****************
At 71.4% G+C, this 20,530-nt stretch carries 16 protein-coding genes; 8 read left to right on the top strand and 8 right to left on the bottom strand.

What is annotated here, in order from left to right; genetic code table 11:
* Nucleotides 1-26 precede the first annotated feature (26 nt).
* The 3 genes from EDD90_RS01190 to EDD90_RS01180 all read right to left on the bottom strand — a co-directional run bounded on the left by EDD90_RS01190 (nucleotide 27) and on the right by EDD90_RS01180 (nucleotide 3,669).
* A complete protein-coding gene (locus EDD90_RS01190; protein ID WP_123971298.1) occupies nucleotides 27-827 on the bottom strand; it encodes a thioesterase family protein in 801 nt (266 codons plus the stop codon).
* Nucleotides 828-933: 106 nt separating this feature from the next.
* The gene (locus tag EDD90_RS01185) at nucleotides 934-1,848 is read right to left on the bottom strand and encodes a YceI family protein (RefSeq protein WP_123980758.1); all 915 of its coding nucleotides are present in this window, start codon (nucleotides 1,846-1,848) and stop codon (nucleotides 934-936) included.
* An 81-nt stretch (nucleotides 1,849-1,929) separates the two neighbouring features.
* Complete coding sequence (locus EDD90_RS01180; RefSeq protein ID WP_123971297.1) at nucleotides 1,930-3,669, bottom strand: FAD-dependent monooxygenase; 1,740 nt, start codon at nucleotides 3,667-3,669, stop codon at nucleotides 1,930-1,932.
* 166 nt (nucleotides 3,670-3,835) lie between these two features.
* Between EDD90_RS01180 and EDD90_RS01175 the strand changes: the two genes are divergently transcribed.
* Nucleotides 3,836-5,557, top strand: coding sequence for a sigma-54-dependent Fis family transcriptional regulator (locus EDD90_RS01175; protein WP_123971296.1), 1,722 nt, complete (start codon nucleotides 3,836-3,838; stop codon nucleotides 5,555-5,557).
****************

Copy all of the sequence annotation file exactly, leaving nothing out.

At 71.4% G+C, this 20,530-nt stretch carries 16 protein-coding genes; 8 read left to right on the top strand and 8 right to left on the bottom strand.

What is annotated here, in order from left to right; genetic code table 11:
* Nucleotides 1-26 precede the first annotated feature (26 nt).
* The 3 genes from EDD90_RS01190 to EDD90_RS01180 all read right to left on the bottom strand — a co-directional run bounded on the left by EDD90_RS01190 (nucleotide 27) and on the right by EDD90_RS01180 (nucleotide 3,669).
* A complete protein-coding gene (locus EDD90_RS01190; protein ID WP_123971298.1) occupies nucleotides 27-827 on the bottom strand; it encodes a thioesterase family protein in 801 nt (266 codons plus the stop codon).
* Nucleotides 828-933: 106 nt separating this feature from the next.
* The gene (locus tag EDD90_RS01185) at nucleotides 934-1,848 is read right to left on the bottom strand and encodes a YceI family protein (RefSeq protein WP_123980758.1); all 915 of its coding nucleotides are present in this window, start codon (nucleotides 1,846-1,848) and stop codon (nucleotides 934-936) included.
* An 81-nt stretch (nucleotides 1,849-1,929) separates the two neighbouring features.
* Complete coding sequence (locus EDD90_RS01180; RefSeq protein ID WP_123971297.1) at nucleotides 1,930-3,669, bottom strand: FAD-dependent monooxygenase; 1,740 nt, start codon at nucleotides 3,667-3,669, stop codon at nucleotides 1,930-1,932.
* 166 nt (nucleotides 3,670-3,835) lie between these two features.
* Between EDD90_RS01180 and EDD90_RS01175 the strand changes: the two genes are divergently transcribed.
* Nucleotides 3,836-5,557, top strand: coding sequence for a sigma-54-dependent Fis family transcriptional regulator (locus EDD90_RS01175; protein WP_123971296.1), 1,722 nt, complete (start codon nucleotides 3,836-3,838; stop codon nucleotides 5,555-5,557).